Alumni Spotlight: A&M Junior Leads Hispanic Studies Association

Mariana SalazarMariana Salazar is an alumna of YES Prep East End and a junior at Texas A&M University. She is majoring in Spanish and International Studies with a concentration in politics and diplomacy. Mariana is also minoring in Hispanic Studies for Community Engagement.

Why did you decide to attend Texas A&M?

Initially, I had plans to go to St. Benedict’s in Minnesota. When it came down to financial aid, they offered me the most. However, I was nominated for a $12,500 alumni scholarship that was restricted to Texas schools. Of the Texas schools where I’d applied, A&M would offer me the most programs and opportunities. I decided to go to A&M and it was the best decision I’ve ever made.

What do you love about the school?

I declared the school on Senior Signing Day, but I hadn’t visited it. So, I went the very next day to tour. It was very welcoming and felt like home. My first semester, I had all Spanish classes. I believe that was the reason I felt welcome and was able to transition so easily. I was constantly in contact with the professors, getting involved in the program, and got to know my department and major right away. In the second semester, I started taking core classes and many were difficult, but I already had the support from my professors in the Department of Hispanic Studies.

How did you select that major?

I initially applied for business. I didn’t get into the business school, so I was enrolled in my second option, which was as a Spanish major. I figured I’d see how it went. I was able to learn a lot about the literature within the Mexican culture and the broader Hispanic culture. All the courses were so diverse. My second year, I decided to go to the Department of International Studies because I was still interested in business and they had a commerce track. I took one course, but I didn’t like it at all. In the following semester, I changed my track to politics and diplomacy, and I love it. Being a double major has allowed me to have multiple opportunities. For example, I have studied abroad in Spain, Germany and currently have an internship for the summer in Argentina. I’m also doing undergraduate research with two different professors, which has been a great learning experience.

You’re graduating next December. What are your plans for the future?

I’m interviewing with Teach For America. Eventually, I’d like to go to graduate school in international affairs. I’ve started looking into the Bush School at Texas A&M and the program at UT.

You are the President of the Hispanic Studies Association. Can you tell us a little about how you earned that role?

I got involved my freshman year, but we only did two volunteer activities. My second year, I became vice president. That year, we volunteered at the Language Support Office at A&M, tutoring students who needed help in Spanish. But the involvement died off in the second semester. The girl who was president emailed me to see if I was interested in taking her position when she graduated. The organization struggled with commitment and getting people involved. At the time, I was in a meeting for another organization that was selecting its officers. I saw how much people wanted the positions and were struggling to get it. I thought, “I don’t want to miss this opportunity that I’ve been given.” So I accepted and she sent me the paperwork to get the organization approved the next year.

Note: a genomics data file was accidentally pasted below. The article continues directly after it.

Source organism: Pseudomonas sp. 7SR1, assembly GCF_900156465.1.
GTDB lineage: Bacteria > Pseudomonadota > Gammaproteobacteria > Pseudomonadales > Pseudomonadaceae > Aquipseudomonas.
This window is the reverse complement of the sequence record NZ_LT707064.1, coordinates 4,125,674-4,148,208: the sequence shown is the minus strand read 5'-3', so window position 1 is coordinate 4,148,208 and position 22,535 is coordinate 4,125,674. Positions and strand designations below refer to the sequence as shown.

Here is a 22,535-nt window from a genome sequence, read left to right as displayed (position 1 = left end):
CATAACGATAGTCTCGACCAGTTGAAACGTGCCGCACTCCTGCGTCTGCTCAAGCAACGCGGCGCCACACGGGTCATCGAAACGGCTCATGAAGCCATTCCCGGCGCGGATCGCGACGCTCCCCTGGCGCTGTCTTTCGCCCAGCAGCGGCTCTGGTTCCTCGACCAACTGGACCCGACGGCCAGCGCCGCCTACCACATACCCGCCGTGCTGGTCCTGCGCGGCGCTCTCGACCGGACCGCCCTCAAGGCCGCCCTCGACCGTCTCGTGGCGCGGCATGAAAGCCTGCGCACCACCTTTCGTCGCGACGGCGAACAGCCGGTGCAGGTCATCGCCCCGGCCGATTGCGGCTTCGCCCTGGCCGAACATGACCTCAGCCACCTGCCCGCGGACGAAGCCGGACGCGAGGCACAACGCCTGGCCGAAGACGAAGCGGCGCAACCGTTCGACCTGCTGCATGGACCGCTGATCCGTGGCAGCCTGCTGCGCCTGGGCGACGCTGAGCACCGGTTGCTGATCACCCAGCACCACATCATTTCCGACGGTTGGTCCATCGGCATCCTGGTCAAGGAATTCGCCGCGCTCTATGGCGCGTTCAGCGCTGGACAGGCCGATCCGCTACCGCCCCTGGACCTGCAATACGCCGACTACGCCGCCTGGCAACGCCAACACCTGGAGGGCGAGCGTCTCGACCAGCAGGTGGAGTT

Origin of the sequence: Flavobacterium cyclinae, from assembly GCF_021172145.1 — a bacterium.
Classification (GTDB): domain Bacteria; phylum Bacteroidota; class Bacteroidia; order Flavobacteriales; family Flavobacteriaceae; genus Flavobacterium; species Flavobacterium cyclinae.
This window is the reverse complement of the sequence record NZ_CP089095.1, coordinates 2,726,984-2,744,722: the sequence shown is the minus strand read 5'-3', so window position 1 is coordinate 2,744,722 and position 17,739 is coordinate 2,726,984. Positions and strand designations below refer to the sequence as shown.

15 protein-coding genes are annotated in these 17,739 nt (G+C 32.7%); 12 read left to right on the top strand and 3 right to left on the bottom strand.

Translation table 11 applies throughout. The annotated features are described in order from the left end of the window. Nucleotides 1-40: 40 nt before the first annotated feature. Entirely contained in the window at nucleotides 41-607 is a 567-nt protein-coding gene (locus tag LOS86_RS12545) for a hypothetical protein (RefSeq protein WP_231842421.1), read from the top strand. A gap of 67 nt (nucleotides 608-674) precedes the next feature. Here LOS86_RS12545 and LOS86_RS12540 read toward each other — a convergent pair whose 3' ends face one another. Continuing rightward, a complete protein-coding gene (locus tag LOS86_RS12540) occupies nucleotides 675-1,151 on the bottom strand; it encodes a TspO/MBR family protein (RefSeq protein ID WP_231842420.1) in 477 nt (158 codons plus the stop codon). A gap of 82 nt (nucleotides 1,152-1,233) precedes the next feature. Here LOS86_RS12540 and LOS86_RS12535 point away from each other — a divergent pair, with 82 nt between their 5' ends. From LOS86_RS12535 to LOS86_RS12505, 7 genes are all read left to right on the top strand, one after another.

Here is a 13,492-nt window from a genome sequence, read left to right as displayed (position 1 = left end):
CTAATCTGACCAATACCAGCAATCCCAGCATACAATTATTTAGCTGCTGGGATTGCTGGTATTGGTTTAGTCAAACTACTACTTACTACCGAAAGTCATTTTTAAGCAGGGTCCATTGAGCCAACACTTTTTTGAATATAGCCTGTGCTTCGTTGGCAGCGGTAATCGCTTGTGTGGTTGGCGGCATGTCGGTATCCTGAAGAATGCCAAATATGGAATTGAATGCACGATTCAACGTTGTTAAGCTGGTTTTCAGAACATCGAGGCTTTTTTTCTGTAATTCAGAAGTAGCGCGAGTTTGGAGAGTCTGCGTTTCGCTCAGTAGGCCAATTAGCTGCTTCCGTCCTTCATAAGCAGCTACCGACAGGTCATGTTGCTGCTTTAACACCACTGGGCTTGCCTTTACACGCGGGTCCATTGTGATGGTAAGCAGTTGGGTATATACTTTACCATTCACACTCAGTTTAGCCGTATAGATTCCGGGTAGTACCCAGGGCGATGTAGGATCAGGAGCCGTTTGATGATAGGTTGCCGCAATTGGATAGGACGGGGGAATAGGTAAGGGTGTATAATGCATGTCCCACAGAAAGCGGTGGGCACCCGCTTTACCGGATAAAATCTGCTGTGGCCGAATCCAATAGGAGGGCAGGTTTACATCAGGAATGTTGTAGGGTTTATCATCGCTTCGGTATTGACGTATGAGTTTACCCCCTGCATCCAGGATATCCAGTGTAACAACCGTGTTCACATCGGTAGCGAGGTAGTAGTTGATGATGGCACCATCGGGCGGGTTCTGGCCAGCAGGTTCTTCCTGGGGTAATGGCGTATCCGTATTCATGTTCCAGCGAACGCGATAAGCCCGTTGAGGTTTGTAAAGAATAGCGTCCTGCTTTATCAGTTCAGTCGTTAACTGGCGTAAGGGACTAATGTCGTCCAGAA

I contacted the members, but not even one person replied that they were going to be a member the next year. I started asking people I knew from my Spanish courses. I told them I was restarting the organization and asked if they wanted to be involved. The first person I received support from is my current Vice President. We met and decided to remodel the structure and the goals of the organization. Now, instead of doing a few volunteer opportunities, we hire mentors, who are Spanish majors/minors that have completed at least three upper level Spanish classes. We paired the mentors with students in the 100/200 level and asked that they meet at least three times a month. They tutor the students, practice Spanish with them, and help them study for their exams. In the first semester under this model, we had nine members tutoring 14 students. Now we have 18 members tutoring 27 students.

What other organizations are you involved with?

I’m also in the International Students Mentor Association. We mentor students that come to A&M from another country. My first semester, I mentored a student from Spain. Last semester, I mentored a student from Kenya and one from Mexico. This semester, I have two students from India.

I also did research in the Department of Hispanic Studies with a professor and attended a graduate-level class he taught about the Spanish Inquisition and Marranismo. This semester, I’m doing research with the Director of Lower Division Spanish Instruction and we are investigating the effectiveness of the Integrated Performance Assessment.

What lesson did you take with you from YES Prep?

Time management and using an agenda. You must have some sort of organizational system in college, and using an agenda is something that will stick with me no matter what. My friend, Brianna, and I say, “Thank God we went to YES.” That’s how we survive college– writing down deadlines for classes, keeping track of meetings and assignments. I take my agenda with me to school every day.

Another thing I took with me from YES Prep is a support system. My teachers from YES support me no matter what. I know I can go back and talk to them about anything.

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